I care about the stuff that the fighter pilot cares about…the “meat” of the aircraft, and what it can really do, on a real day with real weapons and fuel on board. Not some artificial test results published on the internet under certain and exact circumstances.
How do the systems and capabilities of the machine help the pilot?
Both fighters can do Mach 2, fly about 50,000 feet MSL (Mean Sea Level), and both are fantastic multi-role, single-seat fighters. Each has long range and heat-seeking missiles, as well as an array of dumb and smart bombs, and air-to-surface missiles at their disposal. Both have fly-by-wire controls and can in-flight refuel. They each have an AESA (Active Electronically Scanned Array) radar, and fuel loads are similar.
Both have solid HUDs and HMCS (Helmet Mounted Cueing Systems) and can carry external targeting and laser pods. Both also can haul Link-16 datalink, ROVER (for secure video communication with ground parties), and satellite communication capabilities, and both are also touted as being able to super cruise, with limited air-to-air weapons on board. Impressive no doubt.
Now the differences.
The F-16V is the same ole F-16 your pappy flew, but with a few more modern enhancements that makes this Viper much more deadly. While the “V” retains all the incredible capabilities of the normal F-16, this new variant carries some new goodies that the J-39E doesn’t have.
The V model gets some new displays in the cockpit. There is limited data and photos of these new displays, however it is supposed to have a color MFD (Multi-Function Display) in the center position, in addition to other new advanced displays on the sides. Gucci!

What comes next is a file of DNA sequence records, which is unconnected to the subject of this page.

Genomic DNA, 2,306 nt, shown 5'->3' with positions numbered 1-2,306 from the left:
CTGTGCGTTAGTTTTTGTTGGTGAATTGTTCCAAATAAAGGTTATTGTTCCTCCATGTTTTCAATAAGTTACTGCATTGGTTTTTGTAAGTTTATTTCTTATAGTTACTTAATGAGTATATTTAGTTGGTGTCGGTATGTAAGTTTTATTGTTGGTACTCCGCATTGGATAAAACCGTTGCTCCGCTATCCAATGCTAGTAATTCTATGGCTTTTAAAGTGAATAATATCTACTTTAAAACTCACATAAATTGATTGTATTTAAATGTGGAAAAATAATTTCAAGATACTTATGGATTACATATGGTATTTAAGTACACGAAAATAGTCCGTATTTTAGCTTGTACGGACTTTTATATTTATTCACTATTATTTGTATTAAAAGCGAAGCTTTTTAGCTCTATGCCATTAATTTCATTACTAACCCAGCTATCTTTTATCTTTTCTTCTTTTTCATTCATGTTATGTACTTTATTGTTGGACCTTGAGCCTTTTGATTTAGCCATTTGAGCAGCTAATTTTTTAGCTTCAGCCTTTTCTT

It is surmised that this new cockpit display also contains some amount of sensor fusion. A cockpit that is said to be “sensor fused” allows for multiple incoming data pathways to present themselves on one display. In a sense, overlaying all the battlefield knowledge onto one presentation.
This aids the pilot’s workload and SA and eliminates the need for him or her to use a lot of “brain bytes” to interpret and react to the situation around him as he gets data from different systems on board the jet. It’s like flipping burgers on five grills at the same time, versus having one grill with everything on it.
The last two key distinctions for the new Viper are a little less “meat and potatoes” however, they are extremely important. The F-16V has actually flown, and is being tested right now. This is paramount, and also means that the concept and design has been funded and should be entering low rate production. The F-16V could be on the battlefield soon.
Secondly, the F-16V is building upon an already existing and proven combat design. Sure, the J-39 is an already existing design too, but further investigation reveals that the E model will have a whole new powerplant, avionics, fuel tanks and capacities, and cockpit.
It’s the shell of a J-39, but it’s entirely new. It’s about as similar to the old J-39 as a modern laptop is to a toaster. The new E model will require multiple test programs and flight hours to see IOC, so it’s an entirely different animal. Additionally, the baseline J-39 has seen limited actual combat operations, while F-16s fly thousands of combat hours a month over various global hotspots.
While less tangible, these key differences give the F-16V a huge edge in the global combat arena.